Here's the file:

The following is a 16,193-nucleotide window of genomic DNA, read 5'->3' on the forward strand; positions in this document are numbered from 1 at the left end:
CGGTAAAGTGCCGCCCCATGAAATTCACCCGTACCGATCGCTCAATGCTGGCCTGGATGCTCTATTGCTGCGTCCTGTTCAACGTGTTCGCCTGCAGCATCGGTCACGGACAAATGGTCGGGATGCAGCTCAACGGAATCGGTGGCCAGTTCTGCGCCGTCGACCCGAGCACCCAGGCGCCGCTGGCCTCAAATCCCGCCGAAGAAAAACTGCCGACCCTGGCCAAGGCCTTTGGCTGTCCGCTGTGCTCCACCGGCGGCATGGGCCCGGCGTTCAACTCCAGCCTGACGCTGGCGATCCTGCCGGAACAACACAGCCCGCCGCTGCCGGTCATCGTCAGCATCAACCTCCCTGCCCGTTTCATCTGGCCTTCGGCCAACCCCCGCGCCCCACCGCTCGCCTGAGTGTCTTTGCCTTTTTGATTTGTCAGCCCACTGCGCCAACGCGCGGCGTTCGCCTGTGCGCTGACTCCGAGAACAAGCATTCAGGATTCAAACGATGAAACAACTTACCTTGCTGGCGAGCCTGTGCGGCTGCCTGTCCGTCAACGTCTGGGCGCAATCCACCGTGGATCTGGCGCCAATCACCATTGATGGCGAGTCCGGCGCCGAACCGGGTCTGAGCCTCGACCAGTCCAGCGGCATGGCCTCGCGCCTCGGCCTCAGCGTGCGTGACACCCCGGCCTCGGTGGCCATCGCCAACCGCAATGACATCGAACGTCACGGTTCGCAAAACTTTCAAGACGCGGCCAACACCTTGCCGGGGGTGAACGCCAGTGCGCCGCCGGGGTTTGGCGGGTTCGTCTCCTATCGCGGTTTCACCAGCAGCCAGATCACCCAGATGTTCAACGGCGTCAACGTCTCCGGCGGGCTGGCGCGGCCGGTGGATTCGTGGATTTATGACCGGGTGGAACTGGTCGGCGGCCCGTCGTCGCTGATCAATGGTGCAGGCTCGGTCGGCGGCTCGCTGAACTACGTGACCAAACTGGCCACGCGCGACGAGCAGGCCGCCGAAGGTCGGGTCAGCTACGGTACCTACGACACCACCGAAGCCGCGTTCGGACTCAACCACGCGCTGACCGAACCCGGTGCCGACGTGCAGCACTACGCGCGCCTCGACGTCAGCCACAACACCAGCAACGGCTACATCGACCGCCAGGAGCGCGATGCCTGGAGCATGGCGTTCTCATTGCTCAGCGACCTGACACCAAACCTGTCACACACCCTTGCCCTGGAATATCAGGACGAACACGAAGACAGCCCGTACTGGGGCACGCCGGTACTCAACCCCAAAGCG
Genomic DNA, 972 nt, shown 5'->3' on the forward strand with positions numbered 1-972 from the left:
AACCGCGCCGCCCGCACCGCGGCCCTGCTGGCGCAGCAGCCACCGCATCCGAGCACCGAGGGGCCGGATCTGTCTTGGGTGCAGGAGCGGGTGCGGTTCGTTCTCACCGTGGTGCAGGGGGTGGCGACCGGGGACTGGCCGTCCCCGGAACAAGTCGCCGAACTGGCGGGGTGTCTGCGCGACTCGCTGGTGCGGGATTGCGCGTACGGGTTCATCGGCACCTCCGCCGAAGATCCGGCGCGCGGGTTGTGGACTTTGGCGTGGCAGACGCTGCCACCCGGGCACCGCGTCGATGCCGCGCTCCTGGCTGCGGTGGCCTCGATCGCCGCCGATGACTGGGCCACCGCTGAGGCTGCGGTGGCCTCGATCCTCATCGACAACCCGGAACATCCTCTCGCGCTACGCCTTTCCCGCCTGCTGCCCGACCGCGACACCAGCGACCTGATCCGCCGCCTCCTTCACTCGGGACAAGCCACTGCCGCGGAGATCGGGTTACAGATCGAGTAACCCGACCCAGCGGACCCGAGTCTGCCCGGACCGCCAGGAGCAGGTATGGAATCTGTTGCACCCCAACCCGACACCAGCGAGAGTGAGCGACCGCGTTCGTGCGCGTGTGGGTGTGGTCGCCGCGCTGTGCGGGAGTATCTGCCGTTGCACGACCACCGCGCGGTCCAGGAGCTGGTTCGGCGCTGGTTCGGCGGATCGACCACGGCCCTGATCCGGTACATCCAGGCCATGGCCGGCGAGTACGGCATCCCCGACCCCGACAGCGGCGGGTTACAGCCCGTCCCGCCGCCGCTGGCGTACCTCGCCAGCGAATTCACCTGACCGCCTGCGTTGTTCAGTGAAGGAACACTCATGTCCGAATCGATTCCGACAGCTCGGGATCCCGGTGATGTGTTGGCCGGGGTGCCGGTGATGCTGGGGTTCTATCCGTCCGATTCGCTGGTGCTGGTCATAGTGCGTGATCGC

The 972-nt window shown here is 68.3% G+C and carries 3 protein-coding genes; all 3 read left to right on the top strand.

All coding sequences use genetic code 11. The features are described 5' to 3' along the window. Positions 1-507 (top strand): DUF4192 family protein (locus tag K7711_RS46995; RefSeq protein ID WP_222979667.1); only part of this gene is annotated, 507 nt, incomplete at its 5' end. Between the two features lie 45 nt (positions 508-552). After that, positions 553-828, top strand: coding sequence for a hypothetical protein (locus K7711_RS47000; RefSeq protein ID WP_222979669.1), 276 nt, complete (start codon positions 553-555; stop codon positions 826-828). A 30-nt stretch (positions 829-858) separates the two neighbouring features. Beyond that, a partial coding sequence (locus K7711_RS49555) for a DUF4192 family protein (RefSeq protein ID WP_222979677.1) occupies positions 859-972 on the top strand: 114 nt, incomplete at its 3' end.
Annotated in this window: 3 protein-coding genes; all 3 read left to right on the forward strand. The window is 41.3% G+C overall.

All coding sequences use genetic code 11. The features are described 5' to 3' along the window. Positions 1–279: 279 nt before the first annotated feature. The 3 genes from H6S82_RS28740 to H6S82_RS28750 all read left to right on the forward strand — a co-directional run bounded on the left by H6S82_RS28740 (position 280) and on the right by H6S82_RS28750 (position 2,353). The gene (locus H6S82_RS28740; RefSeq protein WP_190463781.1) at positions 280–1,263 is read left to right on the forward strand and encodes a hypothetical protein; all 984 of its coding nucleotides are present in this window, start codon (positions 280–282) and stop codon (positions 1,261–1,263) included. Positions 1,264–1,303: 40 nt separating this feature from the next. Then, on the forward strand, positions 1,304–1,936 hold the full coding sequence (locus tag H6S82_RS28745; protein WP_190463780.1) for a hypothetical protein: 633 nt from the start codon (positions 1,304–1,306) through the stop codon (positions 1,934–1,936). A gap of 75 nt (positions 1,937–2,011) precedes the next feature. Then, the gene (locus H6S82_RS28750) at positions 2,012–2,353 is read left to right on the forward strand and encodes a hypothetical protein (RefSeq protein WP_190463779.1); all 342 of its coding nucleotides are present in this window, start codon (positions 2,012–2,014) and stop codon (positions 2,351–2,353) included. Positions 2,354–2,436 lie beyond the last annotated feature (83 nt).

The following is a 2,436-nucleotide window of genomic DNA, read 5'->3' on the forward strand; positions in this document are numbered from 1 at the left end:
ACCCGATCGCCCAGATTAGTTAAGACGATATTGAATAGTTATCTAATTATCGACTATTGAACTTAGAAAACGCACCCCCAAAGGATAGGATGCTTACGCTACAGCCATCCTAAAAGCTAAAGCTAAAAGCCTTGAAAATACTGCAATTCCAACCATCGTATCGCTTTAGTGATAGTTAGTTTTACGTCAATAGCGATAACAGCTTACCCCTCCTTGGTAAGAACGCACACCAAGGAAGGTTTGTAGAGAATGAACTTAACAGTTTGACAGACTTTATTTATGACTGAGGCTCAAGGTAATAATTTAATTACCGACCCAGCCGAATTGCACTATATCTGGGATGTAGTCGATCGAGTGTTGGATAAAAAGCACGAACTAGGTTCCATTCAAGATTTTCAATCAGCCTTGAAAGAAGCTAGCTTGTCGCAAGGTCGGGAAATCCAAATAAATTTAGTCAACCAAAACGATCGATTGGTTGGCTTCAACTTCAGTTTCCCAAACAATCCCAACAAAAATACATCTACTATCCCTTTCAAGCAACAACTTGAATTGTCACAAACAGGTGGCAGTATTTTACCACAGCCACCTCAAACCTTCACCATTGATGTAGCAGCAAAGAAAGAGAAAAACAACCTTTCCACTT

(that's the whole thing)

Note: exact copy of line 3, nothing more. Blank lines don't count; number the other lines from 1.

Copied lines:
Genomic DNA, 972 nt, shown 5'->3' on the forward strand with positions numbered 1-972 from the left: